In adult patients hospitalized for asthma and treated with corticosteroids, antibiotic treatment may not be associated with better outcomes and should not be prescribed routinely, a new study suggests. The retrospective cohort study of 19,811 patients had a primary outcome measure of hospital length of stay. Other measures included treatment failure within 30 days of discharge, hospital costs, and antibiotic-related diarrhea. Researchers found:
- 8,788 (44%) patients received antibiotics during the first 2 days of hospitalization.
- Treated patients were older, more likely to be white and smokers, and had a higher number of comorbidities.
- Compared with patients who were not treated with antibiotics, treated patients had a significantly longer hospital stay, similar rate of treatment failure, and higher risk of antibiotic-related diarrhea.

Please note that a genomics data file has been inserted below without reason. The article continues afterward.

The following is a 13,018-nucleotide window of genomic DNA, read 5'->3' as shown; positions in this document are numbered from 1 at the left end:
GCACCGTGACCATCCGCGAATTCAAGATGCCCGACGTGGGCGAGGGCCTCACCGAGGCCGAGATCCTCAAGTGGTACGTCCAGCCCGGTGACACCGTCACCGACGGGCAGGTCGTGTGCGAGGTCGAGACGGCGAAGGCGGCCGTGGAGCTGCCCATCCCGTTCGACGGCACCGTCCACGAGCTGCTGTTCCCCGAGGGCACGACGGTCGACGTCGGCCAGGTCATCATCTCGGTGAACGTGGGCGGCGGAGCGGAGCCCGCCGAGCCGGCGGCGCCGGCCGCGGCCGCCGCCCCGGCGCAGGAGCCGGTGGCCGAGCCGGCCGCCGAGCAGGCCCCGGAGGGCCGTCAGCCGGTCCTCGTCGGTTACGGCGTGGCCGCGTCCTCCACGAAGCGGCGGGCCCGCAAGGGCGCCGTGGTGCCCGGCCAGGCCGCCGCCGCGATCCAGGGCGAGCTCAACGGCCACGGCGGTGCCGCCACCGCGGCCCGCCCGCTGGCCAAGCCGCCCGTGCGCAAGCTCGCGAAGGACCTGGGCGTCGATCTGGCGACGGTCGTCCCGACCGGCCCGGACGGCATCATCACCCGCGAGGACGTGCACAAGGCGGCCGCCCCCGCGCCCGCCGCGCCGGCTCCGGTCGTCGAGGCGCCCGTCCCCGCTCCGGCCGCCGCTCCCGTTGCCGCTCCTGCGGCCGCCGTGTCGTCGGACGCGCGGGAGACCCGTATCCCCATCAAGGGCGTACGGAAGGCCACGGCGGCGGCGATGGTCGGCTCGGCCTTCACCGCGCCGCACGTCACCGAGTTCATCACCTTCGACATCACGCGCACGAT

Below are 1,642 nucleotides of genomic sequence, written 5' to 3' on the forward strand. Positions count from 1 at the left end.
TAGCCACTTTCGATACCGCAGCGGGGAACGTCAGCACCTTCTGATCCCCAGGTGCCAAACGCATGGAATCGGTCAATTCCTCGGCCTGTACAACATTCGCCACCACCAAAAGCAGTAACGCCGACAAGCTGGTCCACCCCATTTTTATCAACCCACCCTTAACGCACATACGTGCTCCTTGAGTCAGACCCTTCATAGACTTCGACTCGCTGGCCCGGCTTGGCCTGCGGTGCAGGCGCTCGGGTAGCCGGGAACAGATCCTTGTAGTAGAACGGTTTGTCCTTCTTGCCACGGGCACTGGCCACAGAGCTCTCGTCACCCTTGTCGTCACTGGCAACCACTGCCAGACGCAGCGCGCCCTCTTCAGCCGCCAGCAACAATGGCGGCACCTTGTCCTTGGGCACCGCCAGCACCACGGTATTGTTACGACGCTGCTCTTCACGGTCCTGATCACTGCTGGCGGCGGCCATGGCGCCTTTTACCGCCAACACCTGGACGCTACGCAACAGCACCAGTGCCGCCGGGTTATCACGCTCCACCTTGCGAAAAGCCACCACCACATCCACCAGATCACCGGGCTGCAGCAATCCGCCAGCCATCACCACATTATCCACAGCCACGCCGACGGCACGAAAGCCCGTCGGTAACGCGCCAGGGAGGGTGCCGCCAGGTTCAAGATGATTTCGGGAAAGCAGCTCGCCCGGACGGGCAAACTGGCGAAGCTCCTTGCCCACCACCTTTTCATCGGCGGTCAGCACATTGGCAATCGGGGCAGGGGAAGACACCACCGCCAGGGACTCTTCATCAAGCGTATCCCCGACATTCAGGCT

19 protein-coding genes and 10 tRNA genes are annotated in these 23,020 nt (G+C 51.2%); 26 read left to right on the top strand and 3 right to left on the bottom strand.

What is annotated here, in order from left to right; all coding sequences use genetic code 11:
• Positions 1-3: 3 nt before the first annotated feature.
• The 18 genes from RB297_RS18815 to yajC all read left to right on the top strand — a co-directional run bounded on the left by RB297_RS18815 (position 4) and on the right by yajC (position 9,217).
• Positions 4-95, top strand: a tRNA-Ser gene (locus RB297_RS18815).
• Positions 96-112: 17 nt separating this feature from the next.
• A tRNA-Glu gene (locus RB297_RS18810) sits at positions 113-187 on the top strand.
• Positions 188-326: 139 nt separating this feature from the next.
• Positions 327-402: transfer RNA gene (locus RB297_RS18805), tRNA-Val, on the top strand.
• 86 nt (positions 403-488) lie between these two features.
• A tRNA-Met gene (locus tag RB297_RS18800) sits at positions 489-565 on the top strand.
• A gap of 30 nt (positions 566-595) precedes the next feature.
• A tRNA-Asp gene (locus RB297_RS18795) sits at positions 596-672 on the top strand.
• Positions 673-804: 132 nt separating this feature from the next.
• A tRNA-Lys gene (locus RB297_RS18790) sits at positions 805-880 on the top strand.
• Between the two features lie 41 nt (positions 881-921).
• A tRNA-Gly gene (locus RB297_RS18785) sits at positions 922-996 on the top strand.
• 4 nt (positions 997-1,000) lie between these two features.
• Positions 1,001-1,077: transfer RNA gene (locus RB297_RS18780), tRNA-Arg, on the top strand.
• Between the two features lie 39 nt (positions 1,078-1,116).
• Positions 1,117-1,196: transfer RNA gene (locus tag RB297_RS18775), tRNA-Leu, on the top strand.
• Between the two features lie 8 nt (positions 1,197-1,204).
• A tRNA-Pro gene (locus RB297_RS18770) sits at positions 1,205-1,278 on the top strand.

- Patients treated with antibiotics also had a higher cost of hospitalization.
Stefan MS, Shieh M, Spitzer KA, et al. Association of antibiotic treatment with outcomes in patients hospitalized for an asthma exacerbation treated with systemic corticosteroids. [Published online ahead of print January 28, 2019]. JAMA Intern Med. doi:10.1001/jamainternmed.2018.5394.
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Antibiotic Therapy in Patients with Asthma, JAMA Intern Med; ePub 2019 Jan 28; Stefan, et al
Asthma Toolkit Improves Measures of Asthma Care, J Am Board Fam Med; 2019 Jan; Colborn, et al
Fractional Exhaled Nitric Oxide Testing in Asthma, Mayo Clin Proc; ePub 2017 Dec 20; Wang, et al
Pharmacologic Tx of Seasonal Allergic Rhinitis, Ann Intern Med; ePub 2017 Nov 28; Wallace, et al